“I said, hey, I’d love to get involved. I’m very outgoing. I love meeting new people. I love building relationships. Let’s see if we can do something in the Boston area,” Gillespie said.
Unknowingly, the brewery he planned a meetup at had SNHU alumnus, Steven Hearn ’13G, on staff. “We were welcomed with… lots of love,” Gillespie said. “It was really good.”
Several people came to the event knowing no one, Gillespie included, they left with each other’s contact information and new friends.
“The more we can do and the more people we can get involved, I’m thinking we could really establish an awesome network down here,” Gillespie said.
Dallas/Fort Worth, Texas
Online MBA student, Lydia Alonci ’18, loves to throw parties, so she decided to throw one for the SNHU community living near Dallas/Fort Worth for Homecoming.
“I am completely grateful for all the time and support spent on me (at SNHU),” she said. “Because of all that, and my passion to help other(s) reach their goals, I try to stay as connected as possible to my SNHU community, both locally and abroad.”
In support of Hot Dogs & Hope, an alumna-affiliated nonprofit that serves the homeless population in Fort Worth, the meetup combined happy hour with community service. In exchange for a personal hygiene donation, attendees received a raffle ticket for SNHU swag.
“I think it is awesome and revolutionary that an online college has initiated this much connection amongst its students,” Alonci said. “The community they’ve built is truly impressive.”
Jess Camera ’18 coordinated a bowling night near her home in Hartford, Connecticut, bringing 24 community members in the area together. As a former campus student, she’d like to find common ties between her home at SNHU and her home in Hartford. “Connecting with the SNHU community in Hartford is important to me because Hartford is now a place I consider home,” she said.
“I also think it’s really important to be able to connect with student(s) and alumni from SNHU because it shows them (that) SNHU still cares about us and wants to continue to be in our lives.
By the end of the social, Camera had people asking her when the next event in Connecticut would be.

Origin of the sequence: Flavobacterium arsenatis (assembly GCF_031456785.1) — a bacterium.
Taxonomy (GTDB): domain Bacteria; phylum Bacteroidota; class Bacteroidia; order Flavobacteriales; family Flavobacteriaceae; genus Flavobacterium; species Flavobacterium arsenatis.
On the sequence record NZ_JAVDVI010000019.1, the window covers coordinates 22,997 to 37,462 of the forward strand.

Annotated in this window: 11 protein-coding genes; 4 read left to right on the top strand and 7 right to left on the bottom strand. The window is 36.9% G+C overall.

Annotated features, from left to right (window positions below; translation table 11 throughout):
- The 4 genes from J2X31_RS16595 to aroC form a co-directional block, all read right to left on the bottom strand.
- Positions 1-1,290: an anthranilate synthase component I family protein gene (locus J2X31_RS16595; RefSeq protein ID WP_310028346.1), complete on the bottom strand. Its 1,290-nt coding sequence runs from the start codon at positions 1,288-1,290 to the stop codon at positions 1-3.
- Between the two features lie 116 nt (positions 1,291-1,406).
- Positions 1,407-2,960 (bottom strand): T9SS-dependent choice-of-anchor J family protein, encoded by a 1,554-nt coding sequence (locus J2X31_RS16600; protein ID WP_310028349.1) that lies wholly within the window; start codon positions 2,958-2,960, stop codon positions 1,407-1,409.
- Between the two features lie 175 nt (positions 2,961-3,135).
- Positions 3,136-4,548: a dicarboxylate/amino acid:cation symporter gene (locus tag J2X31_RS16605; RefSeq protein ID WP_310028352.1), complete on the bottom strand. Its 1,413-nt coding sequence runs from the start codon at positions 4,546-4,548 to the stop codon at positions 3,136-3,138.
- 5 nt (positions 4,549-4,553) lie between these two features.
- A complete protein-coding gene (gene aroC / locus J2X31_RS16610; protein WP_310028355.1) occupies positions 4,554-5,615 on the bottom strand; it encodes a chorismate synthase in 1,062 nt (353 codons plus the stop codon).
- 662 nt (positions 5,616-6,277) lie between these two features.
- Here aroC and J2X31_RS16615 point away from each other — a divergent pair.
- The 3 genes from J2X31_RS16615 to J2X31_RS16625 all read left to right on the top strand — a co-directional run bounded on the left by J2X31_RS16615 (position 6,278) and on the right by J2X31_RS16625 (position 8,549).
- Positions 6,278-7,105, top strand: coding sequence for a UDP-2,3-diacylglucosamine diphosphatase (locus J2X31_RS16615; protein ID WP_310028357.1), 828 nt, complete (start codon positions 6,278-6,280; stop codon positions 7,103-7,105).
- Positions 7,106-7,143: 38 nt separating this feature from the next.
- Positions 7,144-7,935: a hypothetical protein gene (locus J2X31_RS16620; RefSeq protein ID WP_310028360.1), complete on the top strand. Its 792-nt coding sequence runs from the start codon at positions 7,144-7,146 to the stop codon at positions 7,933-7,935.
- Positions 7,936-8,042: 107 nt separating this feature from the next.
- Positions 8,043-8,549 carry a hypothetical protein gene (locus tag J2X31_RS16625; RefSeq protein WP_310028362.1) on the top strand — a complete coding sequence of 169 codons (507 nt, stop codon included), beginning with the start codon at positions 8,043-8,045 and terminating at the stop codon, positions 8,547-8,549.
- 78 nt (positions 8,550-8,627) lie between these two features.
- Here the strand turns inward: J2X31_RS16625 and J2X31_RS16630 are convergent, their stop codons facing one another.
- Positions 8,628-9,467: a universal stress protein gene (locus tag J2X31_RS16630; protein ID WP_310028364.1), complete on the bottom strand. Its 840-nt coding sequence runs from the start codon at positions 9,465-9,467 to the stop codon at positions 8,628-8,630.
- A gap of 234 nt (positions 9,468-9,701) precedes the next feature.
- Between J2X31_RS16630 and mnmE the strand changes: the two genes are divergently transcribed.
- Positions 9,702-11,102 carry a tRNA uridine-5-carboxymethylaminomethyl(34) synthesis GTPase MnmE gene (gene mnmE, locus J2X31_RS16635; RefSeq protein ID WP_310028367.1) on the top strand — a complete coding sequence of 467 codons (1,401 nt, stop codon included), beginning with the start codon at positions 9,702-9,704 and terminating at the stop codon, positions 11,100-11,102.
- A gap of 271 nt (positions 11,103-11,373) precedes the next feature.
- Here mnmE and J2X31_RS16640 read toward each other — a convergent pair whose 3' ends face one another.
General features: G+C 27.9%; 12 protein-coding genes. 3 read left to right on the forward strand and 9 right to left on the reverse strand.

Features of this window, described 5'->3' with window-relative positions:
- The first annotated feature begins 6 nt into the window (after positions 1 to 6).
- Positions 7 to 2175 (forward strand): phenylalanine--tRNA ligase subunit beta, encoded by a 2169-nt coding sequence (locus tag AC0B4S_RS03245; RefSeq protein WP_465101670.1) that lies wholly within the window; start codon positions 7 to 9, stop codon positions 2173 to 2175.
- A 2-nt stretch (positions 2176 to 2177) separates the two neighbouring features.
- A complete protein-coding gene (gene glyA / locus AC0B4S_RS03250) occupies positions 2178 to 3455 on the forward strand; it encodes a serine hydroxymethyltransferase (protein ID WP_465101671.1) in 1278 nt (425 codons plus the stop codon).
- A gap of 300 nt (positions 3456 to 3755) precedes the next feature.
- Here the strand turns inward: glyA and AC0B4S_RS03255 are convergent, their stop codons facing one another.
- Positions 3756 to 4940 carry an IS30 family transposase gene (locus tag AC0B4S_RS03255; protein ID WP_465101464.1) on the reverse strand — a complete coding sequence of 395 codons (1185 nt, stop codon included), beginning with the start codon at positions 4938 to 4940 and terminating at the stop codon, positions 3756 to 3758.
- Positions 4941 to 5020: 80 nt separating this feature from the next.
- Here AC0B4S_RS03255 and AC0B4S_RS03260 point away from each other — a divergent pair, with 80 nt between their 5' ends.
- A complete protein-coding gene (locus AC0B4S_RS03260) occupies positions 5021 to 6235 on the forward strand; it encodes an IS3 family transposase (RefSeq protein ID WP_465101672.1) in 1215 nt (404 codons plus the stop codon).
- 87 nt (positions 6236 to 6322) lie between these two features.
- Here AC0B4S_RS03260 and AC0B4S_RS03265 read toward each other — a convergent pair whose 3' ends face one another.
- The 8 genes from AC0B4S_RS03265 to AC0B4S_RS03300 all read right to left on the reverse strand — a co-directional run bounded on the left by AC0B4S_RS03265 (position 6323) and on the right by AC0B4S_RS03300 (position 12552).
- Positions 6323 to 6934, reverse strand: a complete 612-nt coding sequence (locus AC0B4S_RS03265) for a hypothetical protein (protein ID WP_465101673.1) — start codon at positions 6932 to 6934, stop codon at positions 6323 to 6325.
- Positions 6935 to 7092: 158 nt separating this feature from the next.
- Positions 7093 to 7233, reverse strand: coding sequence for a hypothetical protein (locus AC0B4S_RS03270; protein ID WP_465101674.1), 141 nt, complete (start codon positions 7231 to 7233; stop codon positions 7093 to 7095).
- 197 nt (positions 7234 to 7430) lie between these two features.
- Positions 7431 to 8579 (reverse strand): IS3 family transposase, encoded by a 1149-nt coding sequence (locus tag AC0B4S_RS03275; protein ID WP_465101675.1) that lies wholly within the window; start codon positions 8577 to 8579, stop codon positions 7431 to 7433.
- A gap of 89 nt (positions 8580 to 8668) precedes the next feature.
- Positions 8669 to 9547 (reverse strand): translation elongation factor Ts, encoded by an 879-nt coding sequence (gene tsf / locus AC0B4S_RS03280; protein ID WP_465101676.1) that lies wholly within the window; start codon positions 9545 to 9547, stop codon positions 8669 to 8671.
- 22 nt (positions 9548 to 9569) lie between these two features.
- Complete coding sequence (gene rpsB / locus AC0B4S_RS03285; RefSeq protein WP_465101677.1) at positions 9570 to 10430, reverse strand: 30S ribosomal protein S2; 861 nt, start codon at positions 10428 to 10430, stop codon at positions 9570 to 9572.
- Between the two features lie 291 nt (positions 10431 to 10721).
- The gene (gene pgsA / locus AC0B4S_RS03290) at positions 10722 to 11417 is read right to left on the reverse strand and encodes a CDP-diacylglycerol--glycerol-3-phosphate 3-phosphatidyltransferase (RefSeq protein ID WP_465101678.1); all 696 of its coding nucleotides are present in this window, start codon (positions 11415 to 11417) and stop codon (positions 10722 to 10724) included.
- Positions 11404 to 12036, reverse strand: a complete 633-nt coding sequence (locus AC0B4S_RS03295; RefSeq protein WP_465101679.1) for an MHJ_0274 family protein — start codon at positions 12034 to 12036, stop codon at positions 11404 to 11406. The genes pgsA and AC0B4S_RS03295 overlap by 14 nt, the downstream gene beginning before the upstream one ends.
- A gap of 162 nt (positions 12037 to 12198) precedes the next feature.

Kurt Tautenhan, the assistant director of Academic Alliances at SNHU, has worked remotely in Phoenix for the last four years, so coordinated a Homecoming event in Arizona to connect with other SNHU community members in the area.
He planned a fall activity with a southwestern flair. Online students, alumni and their families spent an evening meeting one another at a Pumpkin Chili Party, sharing conversation and roasted marshmallows over a bonfire.
“We have a lot of SNHU folks in the Arizona area, and I thought it would be an excellent opportunity to bring us all together,” Tautenhan said. “I love being able to still have an impact as a remote employee.”
For those who couldn’t attend the campus or regional celebrations, a host of virtual options were available. “Feeling a connection is so important, especially for a student who lives many miles away, so being able to participate in events virtually or in their area is an amazing opportunity for them,” Mandy Seibel, associate director of Online Engagement, said.
They could participate in a book club discussion via Facebook and sponsor a bundle of clothes to support the service project on campus. If they wanted to tune into the celebrations on campus, they could even watch a live stream of the alumni reception and men’s and women’s soccer games, or take a virtual tour of the campus to learn the stories behind the names of nine buildings and offices.
Joining the 40 runners from the Homecoming 5K Run/Walk on campus, 150 people in 38 states and in countries as far away as Saudi Arabia, South Korea, Belize and Russia downloaded bibs intending to run in their area.
A Weekend to Celebrate
Regardless of geographical location or stage in life, Homecoming Weekend allowed the SNHU community an opportunity to come together and have fun connecting and reconnecting with other Penmen.
“I think Homecoming is celebrating the SNHU spirit, legacy and community,” Colleen Lubin, associate director of Student Involvement and Homecoming co-chair said. “It encompasses everyone that makes the entire community special: online students, campus students, faculty, staff, alumni and families.”
Rebecca LeBoeuf ’18 is a staff writer at Southern New Hampshire University. Connect with her on LinkedIn.